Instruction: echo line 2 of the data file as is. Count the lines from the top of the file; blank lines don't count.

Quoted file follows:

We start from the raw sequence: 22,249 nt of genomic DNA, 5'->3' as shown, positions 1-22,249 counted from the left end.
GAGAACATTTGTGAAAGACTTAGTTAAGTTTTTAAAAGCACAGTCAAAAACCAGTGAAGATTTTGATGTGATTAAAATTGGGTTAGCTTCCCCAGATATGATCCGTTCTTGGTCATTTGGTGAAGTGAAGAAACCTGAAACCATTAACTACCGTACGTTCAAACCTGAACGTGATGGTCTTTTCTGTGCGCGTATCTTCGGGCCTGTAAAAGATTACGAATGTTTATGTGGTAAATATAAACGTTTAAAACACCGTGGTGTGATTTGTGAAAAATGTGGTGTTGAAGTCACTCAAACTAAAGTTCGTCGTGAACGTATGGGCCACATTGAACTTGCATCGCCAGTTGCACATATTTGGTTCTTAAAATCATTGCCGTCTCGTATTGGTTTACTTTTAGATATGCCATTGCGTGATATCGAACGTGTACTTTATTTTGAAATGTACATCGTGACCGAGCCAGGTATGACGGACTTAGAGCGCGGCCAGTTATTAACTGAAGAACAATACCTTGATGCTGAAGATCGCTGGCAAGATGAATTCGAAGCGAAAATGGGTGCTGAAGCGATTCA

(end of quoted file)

GAGAACATTTGTGAAAGACTTAGTTAAGTTTTTAAAAGCACAGTCAAAAACCAGTGAAGATTTTGATGTGATTAAAATTGGGTTAGCTTCCCCAGATATGATCCGTTCTTGGTCATTTGGTGAAGTGAAGAAACCTGAAACCATTAACTACCGTACGTTCAAACCTGAACGTGATGGTCTTTTCTGTGCGCGTATCTTCGGGCCTGTAAAAGATTACGAATGTTTATGTGGTAAATATAAACGTTTAAAACACCGTGGTGTGATTTGTGAAAAATGTGGTGTTGAAGTCACTCAAACTAAAGTTCGTCGTGAACGTATGGGCCACATTGAACTTGCATCGCCAGTTGCACATATTTGGTTCTTAAAATCATTGCCGTCTCGTATTGGTTTACTTTTAGATATGCCATTGCGTGATATCGAACGTGTACTTTATTTTGAAATGTACATCGTGACCGAGCCAGGTATGACGGACTTAGAGCGCGGCCAGTTATTAACTGAAGAACAATACCTTGATGCTGAAGATCGCTGGCAAGATGAATTCGAAGCGAAAATGGGTGCTGAAGCGATTCA